Coronavirus forces restaurants to make swift operational changes

From adding paid sick leave to closing units, restaurants must make quick decisions in the age of a fast-spreading virus.
medical mask
Photograph: Shutterstock

With national and global health organizations warning Americans to expect the coronavirus to impact their daily lives in some way, restaurants around the country are altering their operations in response to the virus’s spread.

In one of the biggest operational shifts, Darden Restaurants—parent company of Olive Garden, LongHorn Steakhouse, Cheddar’s Scratch Kitchen and others—on Monday launched a paid sick leave program for all hourly employees, accruable at the rate of one hour for every 30 hours worked. Sick time can be earned immediately upon hire and can be used after 90 days of employment.

Up to 40 hours of Darden employees’ unused sick time can be carried over from year to year, with a maximum balance of 60 hours, the company said.

COVID-19’s spread has also forced the closure of a number of restaurants.

Union Square Hospitality Group (USHG) concept The Modern closed Monday after learning that Rick Cotton, executive director of the Port Authority of New York and New Jersey, who had recently dined there, had tested positive for the respiratory illness.

“[New York state] Health Commissioner says no risk of transmission,” USHG CEO Danny Meyer tweeted Monday evening. “We’ve nonetheless chosen to close & sanitize every inch. Reopening tomorrow. Team & guests come first.”

A Panera Bread in Council Bluffs, Iowa, closed for several days for a deep cleaning after a worker there showed symptoms of the coronavirus, according to local media reports. Panera did not immediately respond to a Restaurant Business request for comment on the situation.

An entire restaurant group in Seattle, with concepts including Steelhead Diner, Blueacre Seafood, Orfeo and more, announced it would temporarily close all of its locations “due to the social and economic impacts of the COVID-19 coronavirus,” according to a Facebook post and Eater report.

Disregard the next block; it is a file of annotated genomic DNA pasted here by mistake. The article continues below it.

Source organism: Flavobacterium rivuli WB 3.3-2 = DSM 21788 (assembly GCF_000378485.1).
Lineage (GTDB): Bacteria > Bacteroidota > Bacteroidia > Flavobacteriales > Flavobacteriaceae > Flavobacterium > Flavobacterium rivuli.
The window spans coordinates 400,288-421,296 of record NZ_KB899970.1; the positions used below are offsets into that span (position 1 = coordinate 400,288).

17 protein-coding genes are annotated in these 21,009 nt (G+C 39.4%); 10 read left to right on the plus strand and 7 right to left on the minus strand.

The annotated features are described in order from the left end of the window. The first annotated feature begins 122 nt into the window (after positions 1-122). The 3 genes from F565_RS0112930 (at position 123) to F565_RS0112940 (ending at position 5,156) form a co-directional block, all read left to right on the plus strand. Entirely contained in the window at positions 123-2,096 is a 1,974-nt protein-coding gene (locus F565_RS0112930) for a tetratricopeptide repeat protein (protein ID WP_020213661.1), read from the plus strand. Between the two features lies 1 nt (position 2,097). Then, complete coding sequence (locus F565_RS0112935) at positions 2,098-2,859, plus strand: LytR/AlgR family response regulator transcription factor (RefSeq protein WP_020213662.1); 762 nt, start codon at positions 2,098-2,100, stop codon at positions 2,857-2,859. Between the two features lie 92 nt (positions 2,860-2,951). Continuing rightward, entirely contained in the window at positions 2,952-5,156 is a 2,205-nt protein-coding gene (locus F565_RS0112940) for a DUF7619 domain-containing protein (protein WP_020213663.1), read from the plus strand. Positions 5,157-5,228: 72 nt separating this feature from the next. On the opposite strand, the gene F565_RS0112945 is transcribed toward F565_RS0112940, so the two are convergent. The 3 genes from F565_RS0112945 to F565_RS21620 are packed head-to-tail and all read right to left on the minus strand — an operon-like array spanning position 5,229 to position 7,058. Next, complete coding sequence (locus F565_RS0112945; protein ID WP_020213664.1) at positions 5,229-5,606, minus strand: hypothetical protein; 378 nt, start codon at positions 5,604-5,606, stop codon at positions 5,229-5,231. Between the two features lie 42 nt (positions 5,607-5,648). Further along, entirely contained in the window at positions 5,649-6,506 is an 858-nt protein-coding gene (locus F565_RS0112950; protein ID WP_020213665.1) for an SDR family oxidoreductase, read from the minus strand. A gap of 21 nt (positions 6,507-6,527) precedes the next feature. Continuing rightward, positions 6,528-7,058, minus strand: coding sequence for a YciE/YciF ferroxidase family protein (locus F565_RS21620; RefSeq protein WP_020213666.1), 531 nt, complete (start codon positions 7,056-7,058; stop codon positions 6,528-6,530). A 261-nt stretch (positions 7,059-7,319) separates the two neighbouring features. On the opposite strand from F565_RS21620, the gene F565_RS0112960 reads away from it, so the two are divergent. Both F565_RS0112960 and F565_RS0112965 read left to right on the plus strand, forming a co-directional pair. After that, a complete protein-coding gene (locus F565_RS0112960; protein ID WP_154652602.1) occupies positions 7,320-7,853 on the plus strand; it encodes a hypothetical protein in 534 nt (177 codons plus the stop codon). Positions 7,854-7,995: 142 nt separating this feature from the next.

“We hope to reopen at a later day,” the operators said.

A Starbucks in downtown Seattle closed last weekend after an employee tested positive for the virus.

The coffee giant has barred customers from bringing in their own coffee cups for refills, with other chains following suit, including Dunkin, San Francisco-based Peet’s Coffee and Chicago-based Intelligentsia Coffee and Dark Matter Coffee.

“Currently, we will only fill the customer’s order in our compostable cups to decrease the possibility of spreading germs and will continue to do so until we feel the health and safety of our staff and customers is secure,” a Dark Matter representative told the Chicago Tribune.

Tim Hortons axed its promotional Roll Up the Rim campaign, set to begin Wednesday, over concerns about the virus, forcing it to pull 81 million cups designed for the contest, according to the Toronto Globe and Mail.

"In the current public health environment, it just doesn't seem like the right solution to run the cup program, where people are using their mouths to roll up the rim and tearing it off to give to team members and having team members need to dispose of those," Duncan Fulton, chief corporate officer of Tim Hortons parent company Restaurant Brands International Inc., told the Globe and Mail.

Third-party delivery provider Postmates added a “non-contact” drop-off option for consumers who, “for health and other reasons,” would rather not interact with a delivery driver.

In Austin, where many segments of the local economy are reeling after the cancellation of the annual South by Southwest music and technology event, restaurants and bars are seeking to unload the product they’d stocked for the 10-day festival. Area restaurants are offering food and drink specials, according to local media reports, and a Facebook group was created to help operators buy, sell and trade their SXSW excess.

A number of restaurants are stepping up their sanitation efforts in the wake of the coronavirus, including Atlanta quick-service stalwart The Varsity, which has added a shift position solely focused on sanitation.

“That’s all they do,” Varsity President Gordon Muir told Atlanta’s AJC. “Start at the front door and continue around the whole building and wiping doors, tables, napkin holders on the table. That’s all this person does all day long.”

The chain is also serving drink refills in fresh cups, according to the report.

One three-unit Southern California concept is taking coronavirus preparedness a step further. Sichuan Impression is using infrared thermometers to screen prospective customers for fever before allowing them to dine, according its Instagram post. The restaurants are also offering discounts on to-go orders.


More coronavirus resources

How restaurants can prepare for a coronavirus pandemic.

The National Restaurant Association has guidelines for the coronavirus and what restaurants can do.

The CDC has interim guidance for what employers can do to respond to the coronavirus. It also has a checklist for employers to prepare for pandemic influenza.

The WHO has guidelines for workplaces to get ready for COVID-19.

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